It bears in its structure traces of many periods and different styles of architecture, from the Norman of the time of Stephen, to the Perpendicular of the reign of Richard II. The arch of the central tower, and that of the nave, and the portion yet remaining of the two western towers, probably belonged to the latter part of the 12th century. The side walls of the nave and clerestory, as high as the string course above the clerestory windows, is supposed to have been the work of the early part of the 13th century. The piers, arches, and south transept bear traces of the architecture of the 14th century. The four south chapels, together with the south porch, parvise, and west doorway, are of the end of the 15th century. St. Nicholas' aisle, on the north side, was originally built prior to the 15th century, but its front walls were erected out of the old materials after the Restoration. In the years 1848-50 the whole church was restored, at a cost of about £8,000. Since then many important details have been added. There are several fine specimens of monuments, amongst which is one to the memory of the late Rev. Dr. Whiteside, formerly vicar of the parish; and one to the late W. Tindall, Esq., who was drowned near the Spa in 1861. The stained glass windows are many and beautiful, and add much to the internal appearance. The east window consists of five lights, containing figures of our Saviour and the four Evangelists; and below these are figures of the Annunciation, Nativity, the wise men making their offerings, the Presentation, and the marriage at Cana. In the centre of the tracery is the Lamb bearing the cross. The donor was the late Doctor Harland. The window of the second chapel was inserted by Miss Whiteside. The centre compartment consists of a full-length figure of John the Baptist, underneath which is a medallion representing the Baptism of Our Lord. In the chapel of St. James, or the third chantry, the centre light contains a full-length figure of St. James the Greater; and a medallion below represents the martyrdom of that apostle by the sword. It was erected by J. Wharton, Esq., to the memory of the late Guy Temple. In the largest chantry, or St. Nicholas' chapel, the upper divisions of the window are occupied by four oval-shaped emblems of the Evangelists, viz., the eagle (St. John), the ox (St. Luke), the lion (St. Mark), and the angel or man (St. Matthew). These are the gift of the late R. M. Beverley, Esq. The stained glass in the west window of the south-west tower was inserted and inscribed to the memory of the late John Hill Coulson, Esq., of this town, by his widow; and that in the corresponding window of the north-west tower, to the memory of his daughter, Mrs. D'Aeth. Over the western door is a memorial window by the celebrated artist, Gerente, of Paris, illustrative of the principal events in the life of Christ, and was erected to perpetuate the memory of Richard Wilson, Esq., who founded and endowed at Scarborough, during his lifetime, the charity known as "Wilson's Mariners' Asylum," and died in 1837, and was buried at Seamer. The centre compartment of the east window of St. Nicholas' aisle contains a figure of Christ bearing His cross, erected in memory of the late Mrs. W. B. Fowler. The first window from the same aisle contains three lights, representing the Crucifixion, raising of Jairus, and Christ weeping at the tomb of Lazarus. This window was erected by Mrs. Uppleby, to the memory of her husband and children. There is also a very beautiful window in memory of Mrs. Wright, erected by her daughter. In 1869, a new font, presented by R. Champley, Esq., was used for the first time. The font is Early English, and massive and handsome. The bowl, which is of Portland stone, rises from a clustered column of polished Purbeck marble, and is ornamented with stiff-leaved foliage. The whole stands on three octagonal steps of Purbeck marble and Portland stone, and is in harmony with the architecture of the church. The central embattled tower, erected in 1669, contains a fine peal of eight bells, shown in the Exhibition of 1851, the treble and tenor of which took the first prize. The new organ was built in 1870 by Hill and Son, of London, at a cost of £1,050. The Ven. Archdeacon Blunt, M.A., vicar, was inducted in 1864. He is assisted in the services of this and Christ Church by four curates. Services are also held in the Trinity House and Wheelhouse Almshouses.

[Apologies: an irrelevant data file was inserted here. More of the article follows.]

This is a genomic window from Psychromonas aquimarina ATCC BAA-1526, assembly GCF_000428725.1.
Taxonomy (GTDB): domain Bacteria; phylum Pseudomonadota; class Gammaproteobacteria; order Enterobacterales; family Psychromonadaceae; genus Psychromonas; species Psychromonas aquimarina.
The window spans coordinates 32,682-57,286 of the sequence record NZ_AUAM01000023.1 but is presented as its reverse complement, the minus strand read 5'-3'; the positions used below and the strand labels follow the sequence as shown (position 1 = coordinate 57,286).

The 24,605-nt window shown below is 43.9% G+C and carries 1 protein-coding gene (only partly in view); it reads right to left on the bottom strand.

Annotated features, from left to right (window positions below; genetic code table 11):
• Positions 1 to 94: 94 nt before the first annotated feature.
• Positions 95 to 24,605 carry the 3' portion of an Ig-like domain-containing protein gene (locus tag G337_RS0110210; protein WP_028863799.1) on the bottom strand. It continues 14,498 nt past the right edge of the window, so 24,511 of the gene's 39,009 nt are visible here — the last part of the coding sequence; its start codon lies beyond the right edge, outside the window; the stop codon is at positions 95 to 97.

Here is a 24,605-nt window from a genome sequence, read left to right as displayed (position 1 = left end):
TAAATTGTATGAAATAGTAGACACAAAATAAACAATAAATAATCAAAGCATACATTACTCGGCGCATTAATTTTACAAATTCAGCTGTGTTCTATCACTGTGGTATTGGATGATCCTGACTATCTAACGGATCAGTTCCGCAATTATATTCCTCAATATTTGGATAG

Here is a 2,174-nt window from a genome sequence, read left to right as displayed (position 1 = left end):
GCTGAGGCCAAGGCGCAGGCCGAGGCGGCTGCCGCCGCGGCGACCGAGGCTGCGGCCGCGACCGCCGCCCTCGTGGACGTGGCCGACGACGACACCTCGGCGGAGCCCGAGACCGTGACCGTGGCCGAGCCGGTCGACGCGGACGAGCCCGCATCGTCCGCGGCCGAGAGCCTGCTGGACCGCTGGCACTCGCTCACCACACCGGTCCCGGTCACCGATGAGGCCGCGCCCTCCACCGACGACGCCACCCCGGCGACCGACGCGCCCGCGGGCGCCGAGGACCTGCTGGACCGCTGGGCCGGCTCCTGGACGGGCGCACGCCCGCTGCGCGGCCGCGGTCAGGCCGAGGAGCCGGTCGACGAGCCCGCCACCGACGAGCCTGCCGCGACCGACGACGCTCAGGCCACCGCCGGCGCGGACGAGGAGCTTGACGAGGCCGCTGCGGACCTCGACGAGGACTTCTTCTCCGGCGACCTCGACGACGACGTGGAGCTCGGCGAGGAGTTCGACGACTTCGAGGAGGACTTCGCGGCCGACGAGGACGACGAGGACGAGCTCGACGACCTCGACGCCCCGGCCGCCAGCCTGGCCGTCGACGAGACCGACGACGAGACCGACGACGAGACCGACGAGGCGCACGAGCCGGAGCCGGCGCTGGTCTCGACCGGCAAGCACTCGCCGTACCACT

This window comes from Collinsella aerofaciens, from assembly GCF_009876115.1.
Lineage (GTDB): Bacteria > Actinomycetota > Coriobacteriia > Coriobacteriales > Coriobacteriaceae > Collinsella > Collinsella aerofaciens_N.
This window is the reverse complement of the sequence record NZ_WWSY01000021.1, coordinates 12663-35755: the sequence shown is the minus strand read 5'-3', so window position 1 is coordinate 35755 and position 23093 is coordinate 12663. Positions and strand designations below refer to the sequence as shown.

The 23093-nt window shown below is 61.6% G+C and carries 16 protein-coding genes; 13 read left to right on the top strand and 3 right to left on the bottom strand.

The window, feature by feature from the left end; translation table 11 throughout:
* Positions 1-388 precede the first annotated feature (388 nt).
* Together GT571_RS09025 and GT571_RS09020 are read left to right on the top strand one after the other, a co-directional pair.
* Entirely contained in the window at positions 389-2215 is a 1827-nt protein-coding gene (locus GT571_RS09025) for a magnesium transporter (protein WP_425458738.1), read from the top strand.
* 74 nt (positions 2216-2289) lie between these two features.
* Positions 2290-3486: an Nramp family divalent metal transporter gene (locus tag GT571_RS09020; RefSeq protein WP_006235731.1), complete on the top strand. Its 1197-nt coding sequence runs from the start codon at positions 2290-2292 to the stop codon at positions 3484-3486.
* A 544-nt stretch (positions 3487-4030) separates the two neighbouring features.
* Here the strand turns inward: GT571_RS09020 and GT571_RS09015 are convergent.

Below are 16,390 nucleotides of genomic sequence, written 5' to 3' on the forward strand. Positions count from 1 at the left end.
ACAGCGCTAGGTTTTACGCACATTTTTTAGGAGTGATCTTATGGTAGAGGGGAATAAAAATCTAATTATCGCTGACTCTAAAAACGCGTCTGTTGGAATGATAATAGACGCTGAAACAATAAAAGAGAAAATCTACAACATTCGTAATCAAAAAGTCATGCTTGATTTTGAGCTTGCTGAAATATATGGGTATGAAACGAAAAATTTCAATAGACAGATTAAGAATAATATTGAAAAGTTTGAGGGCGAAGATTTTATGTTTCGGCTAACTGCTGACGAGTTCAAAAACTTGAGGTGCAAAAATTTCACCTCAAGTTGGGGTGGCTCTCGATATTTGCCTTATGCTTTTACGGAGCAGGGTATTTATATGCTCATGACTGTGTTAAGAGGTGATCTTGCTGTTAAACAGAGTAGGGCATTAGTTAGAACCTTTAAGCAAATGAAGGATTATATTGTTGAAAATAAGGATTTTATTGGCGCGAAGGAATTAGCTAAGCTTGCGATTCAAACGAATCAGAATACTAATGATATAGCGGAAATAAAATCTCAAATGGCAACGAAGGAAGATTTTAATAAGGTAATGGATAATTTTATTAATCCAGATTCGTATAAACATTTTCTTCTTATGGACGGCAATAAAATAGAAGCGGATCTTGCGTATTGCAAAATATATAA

The following is a list of the Vicars of Scarborough with the year of their induction1227 Rev. R. de Chaunseye 1289 Rev. Thos. de Roston 1291 Rev. W. de Langetoft 1306 Rev. I. de Roston 1313 Rev. W. de Wandesford 1320 Rev. Robert de Scardeburgh 1335 Rev. J. Belety 1349 Rev. E. de Skyrpse 1363 Rev. H. Bendebowe 1397 Rev. Richard Askham 1408 Rev. Richard Shropham 1412 Rev. J. Longe 1414 Rev. Robt. Abraham 1454 Rev. Robt. Killom 1464 Rev. Robert Sutton 1475 Rev. T. Bedford 1485 Rev. Richard Tunstall 1494 Rev. W. Penet 1501 Rev. T. Rokeby 1502 Rev. R. Ogram 1506 Rev. W. Evers 1510 Rev. Richard Bull 1602 Rev. W. Ward 1608 Rev. T. Taylor 1630 Rev. W. Simpson 1667 Rev. W. Hodgson 1676 Rev. N. Boteler 1696 Rev. John North 1708 Rev. H. Docker 1721 Rev. Theo. Garencieres 1750 Rev. J. Morfitt 1782 Rev. J. Kirk 1828 Rev. M. H. Miller 1848 Rev. J. W. Whiteside 1864 Rev. R. F. L. BluntThe following Chronological Notes on the Ecclesiastical History of Scarborough and the Parish Church may be of interest1004. - Establishment of Cistercians in Scarborough. c. 1140. - Earliest existing church built. Traces at east end. c. 1160. - Two western towers built. c. 1180. - Nave built on site of earlier church. 1181. - St Nicholas church built. 1188. - Gilbertus de Turribus presented to vicarage by Richard I. 1198. - Richard I.'s grant to Cistercians. c. 1216. - Dominican convent (Black Friars) founded in Scarborough. 1245. - Franciscan (Grey Friars) monastery erected in Scarborough. 1306. - Dedication of Church of St Sepulchre. 1312. - First siege of castle. Piers Gaveston. 1318. - Town burned by Douglas. 1320. - Carmelites (White Friars) established in Scarborough. 1363. - Licence of vicarage house granted to Vicar. 1380. - St James' chantry founded in this church, and chapel built on S. side. 1390. - St. Stephen's " " " 1396. - St. Mary's " " " St. Nicholas' aisle built on N. side. c. 1400. - Porch with parvise and N. and S. transepts built. c. 1400. - Three westernmost pillars of S. side of nave built. c. 1410. - Cistercian abbey and church given to Bridlington Priory. 1450. - Choir with aisles built. Rectory dissolved with Cistercian monastery, by Henry VIII. 1536. - 2nd siege of castle. Pilgrimage of Grace. 1537. - Prior of Bridlington attainted. Rectory seized by Henry VIII. 1539. - Dominican convent dissolved by Henry VIII. Franciscan " " " Carmelite " " " 1554. - 3rd siege of castle, by Thomas Strafford. 4th " " " " Lord Westmorland 1564. - St. Sepulchre's Church demolished. 1606. - Tithe of fish from fishermen relinquished. 1644-5. - 5th siege of castle. 1645. - Destruction of choir of this church. Episcopal clergy ejected under Parliament. 1648. - 6th siege of castle.1649. - St. Thomas' Church (Chapel-of-Ease to St. Mary's) demolished. 1659. - Oct. Central tower of this church fell. 1660. - Charles II. issued brief for rebuilding tower. 1669. - Nave repaired - tower rebuilt. 1771. - Glebe house in Long West Gate considered too small for vicar. 1828. - Christ Church consecrated. John Kirk, vicar. 1840. - Present St. Thomas' Church consecrated. 1848. - 11 Oct. Church closed for restoration, John Wm. Whiteside, D.C.L., vicar. 1850. - 1 Aug. Church opened after restoration. 1856. - New clock erected. 1863. - 11 July St. Martin's Church consecrated. R. H. Parr, 1st incumbent. 1868. - 2 Oct. All Saints' Falsgrave, consecrated. R. F. L. Blunt, vicar. 1870. - 4 Aug. Parish Church, New organ built. 1872. - 1 Aug. Christ Church restored. 1873. - Parish Church. All seats made unappropriated. 1873. - 12 Dec. All Saints' as separate district. R. Brown-Borthwick, 1st incumbent. 1879. - 25 Mch. St. Paul's Mission Chapel opened. R. F. L. Blunt, vicar. 25 Apl. St. Michael's Chapel, Wheatcroft, opened. R. H. Parr, vicar. 1880. - 2 July Holy Trinity Church consecrated. R. Vetch Dunlop, 1st incumbent. 1884. - 9 Oct. St. John's Mission Chapel opened. R. F. L. Blunt, vicar. 1885. - 25 July St. James' Mission Chapel, Parish of All Saints' opened. R. Brown-Borthwick. 1st incumbent.